So my Dad sent me this the other day and it came just after I had taken my first look around a nonfiction readers group on Facebook I had just found and, man, did it resonate. It got me wondering… Are manners in online groups a thing of the past?

manners in online groups
I’m linking to the poster’s IG profile because I don’t have Twitter.

My dad is right, it applies to just about everything. I’ve had a thought stirring around in my head ever since I’ve decided I should set it all out in words and share it here to see what you guys think.

I’ve been known to be a bit…sensitive and reactionary, and that can get me into trouble. Lately, I’ve been practicing a bit of peace and reminding myself that just because it hurts my feelings, doesn’t mean it’s wrong. And just because some people are a bit insensitive, doesn’t mean they hate me.

An even shorter version might read, “It’s not all about you, Michelle. Take it easy.”

What happened? Sarcasm and judgement.

Like I said yesterday, I’ve decided that in-person book clubs aren’t a “Hell, yes!” for me right now, so I’ve quit looking for one. But I do like to talk about books, and I’d really like to get more recommendations that aren’t directly related to what I’m already reading, so I kept looking for places to go.

That’s when the Facebook group came up. I haven’t joined any of those in a while because no matter what the subject, they can get so dang hostile so quickly. Yikes-aroni, people! Do you act like that in person?!

And then the first time I opened this group page after joining, I found people’s “laugh react” and sarcastic comments regarding other member’s reading choices rather discouraging. Should I post what I’m reading? What if they get hostile about that? How will I respond?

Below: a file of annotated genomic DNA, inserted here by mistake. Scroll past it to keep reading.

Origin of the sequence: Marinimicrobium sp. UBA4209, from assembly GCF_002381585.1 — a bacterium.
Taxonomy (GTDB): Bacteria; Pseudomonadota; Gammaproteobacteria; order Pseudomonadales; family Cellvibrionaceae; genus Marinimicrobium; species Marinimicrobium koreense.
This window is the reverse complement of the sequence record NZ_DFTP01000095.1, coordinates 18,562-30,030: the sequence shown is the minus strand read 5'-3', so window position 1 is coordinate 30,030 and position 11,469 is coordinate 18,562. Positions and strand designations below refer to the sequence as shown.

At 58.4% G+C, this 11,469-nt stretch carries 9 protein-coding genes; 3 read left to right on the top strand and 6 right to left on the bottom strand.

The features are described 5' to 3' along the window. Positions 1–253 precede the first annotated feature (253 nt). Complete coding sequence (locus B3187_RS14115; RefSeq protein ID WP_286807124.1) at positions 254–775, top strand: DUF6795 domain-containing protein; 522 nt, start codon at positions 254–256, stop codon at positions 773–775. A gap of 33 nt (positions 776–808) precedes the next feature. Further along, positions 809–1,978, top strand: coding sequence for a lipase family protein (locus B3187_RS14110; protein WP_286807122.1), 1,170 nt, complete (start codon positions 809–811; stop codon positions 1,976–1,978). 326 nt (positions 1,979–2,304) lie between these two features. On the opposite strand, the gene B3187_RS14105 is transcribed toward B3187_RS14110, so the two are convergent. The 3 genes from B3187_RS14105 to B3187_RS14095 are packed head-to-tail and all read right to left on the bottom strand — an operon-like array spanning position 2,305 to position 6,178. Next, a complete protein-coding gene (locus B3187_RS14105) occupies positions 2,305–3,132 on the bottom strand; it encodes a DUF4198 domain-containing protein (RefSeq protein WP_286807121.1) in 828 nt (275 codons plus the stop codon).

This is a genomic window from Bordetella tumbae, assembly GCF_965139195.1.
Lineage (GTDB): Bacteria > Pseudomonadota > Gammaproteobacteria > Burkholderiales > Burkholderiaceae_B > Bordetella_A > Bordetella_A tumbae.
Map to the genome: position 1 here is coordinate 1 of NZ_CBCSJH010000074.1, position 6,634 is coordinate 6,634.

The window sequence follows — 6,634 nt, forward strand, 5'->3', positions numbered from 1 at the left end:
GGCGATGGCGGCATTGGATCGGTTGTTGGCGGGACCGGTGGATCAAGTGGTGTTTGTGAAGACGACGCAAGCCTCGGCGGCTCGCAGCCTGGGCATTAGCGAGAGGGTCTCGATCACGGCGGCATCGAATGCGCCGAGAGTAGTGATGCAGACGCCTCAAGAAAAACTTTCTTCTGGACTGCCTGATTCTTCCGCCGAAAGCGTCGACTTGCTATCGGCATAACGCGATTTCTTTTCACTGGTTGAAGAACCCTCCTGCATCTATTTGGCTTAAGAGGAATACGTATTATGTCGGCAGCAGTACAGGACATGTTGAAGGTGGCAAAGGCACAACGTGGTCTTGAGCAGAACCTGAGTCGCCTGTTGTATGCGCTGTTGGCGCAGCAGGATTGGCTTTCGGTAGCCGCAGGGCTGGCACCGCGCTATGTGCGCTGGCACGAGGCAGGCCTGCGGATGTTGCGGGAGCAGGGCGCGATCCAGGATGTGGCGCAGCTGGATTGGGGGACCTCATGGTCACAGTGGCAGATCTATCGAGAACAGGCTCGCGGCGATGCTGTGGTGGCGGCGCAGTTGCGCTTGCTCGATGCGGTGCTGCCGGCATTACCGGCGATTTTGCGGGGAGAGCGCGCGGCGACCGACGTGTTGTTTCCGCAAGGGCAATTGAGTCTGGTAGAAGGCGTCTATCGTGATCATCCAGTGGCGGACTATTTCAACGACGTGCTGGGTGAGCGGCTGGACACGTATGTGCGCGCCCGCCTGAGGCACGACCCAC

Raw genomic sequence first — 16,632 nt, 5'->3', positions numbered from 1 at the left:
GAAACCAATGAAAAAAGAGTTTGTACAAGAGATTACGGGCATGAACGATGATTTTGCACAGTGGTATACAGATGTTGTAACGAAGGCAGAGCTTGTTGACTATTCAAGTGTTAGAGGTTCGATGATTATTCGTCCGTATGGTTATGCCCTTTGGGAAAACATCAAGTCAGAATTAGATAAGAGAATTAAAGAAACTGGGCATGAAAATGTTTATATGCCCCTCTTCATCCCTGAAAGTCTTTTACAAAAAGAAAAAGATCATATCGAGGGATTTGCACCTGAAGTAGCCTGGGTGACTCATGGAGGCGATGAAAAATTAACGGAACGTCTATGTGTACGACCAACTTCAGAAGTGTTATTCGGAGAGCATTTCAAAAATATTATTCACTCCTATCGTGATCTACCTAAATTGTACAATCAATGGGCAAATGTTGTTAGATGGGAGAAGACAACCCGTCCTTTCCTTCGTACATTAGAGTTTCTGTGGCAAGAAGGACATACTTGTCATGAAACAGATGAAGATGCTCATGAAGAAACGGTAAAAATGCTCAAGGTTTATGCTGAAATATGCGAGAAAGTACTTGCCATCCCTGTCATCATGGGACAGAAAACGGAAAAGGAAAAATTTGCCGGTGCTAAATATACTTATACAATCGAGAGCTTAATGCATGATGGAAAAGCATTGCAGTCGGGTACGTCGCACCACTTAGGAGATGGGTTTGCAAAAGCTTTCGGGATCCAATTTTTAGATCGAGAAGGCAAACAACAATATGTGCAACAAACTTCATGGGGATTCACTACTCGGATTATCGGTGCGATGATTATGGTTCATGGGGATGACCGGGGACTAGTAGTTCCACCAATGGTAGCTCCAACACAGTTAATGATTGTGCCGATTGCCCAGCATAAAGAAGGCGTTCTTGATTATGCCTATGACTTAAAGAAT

I know a lot of you are thinking, “Who cares what they think?!” I’m sorry, I do. Would you walk into a party knowing that the people around you most likely will call you an idiot for what you’re wearing or your choice in partner?

But that leads me to manners, and back to the post my dad shared with me. That’s what seems to be missing in the world lately. What happened to “If you can’t say something nice, don’t say nothin’ at all?”

What I’d love to ask the group is, “If you were in a library, a bookstore, or a reader’s group in person, would you talk to people this way?” Say you’re walking through the bookstore, and you see a person reading over the back cover of a book you don’t agree with. Would you turn to chastise them about considering what it has to say or just keep walking?

If you were at a book club meeting and someone suggested a book for the following month that you weren’t politically aligned with. Would you smirk and laugh at them, and ask why kind of an idiot reads that kind of crap, or kindly suggest something else?

I thought the point of reading books was to learn other people’s points of view, other ideas. And here I am, in a “serious nonfiction readers” group, hearing people publicly ridicule another’s choice of reading.

It’s more than discouraging. We all have our own tastes, our own likes and dislikes. We all have our own reasons for what we do. It has nothing to do with you, so why do you need to be disparaging to others? When I see things that I don’t like, I simply scroll on by. It’s not for me.

…sigh…

It’s things like this that make me sad. It’s why I’m not all that keen on meeting people in person these days. And I so want to be among people. The whole idea of sharing thoughts and ideas in real time, face to face, sounds so wonderful, but I’m afraid it’s only a fantasy.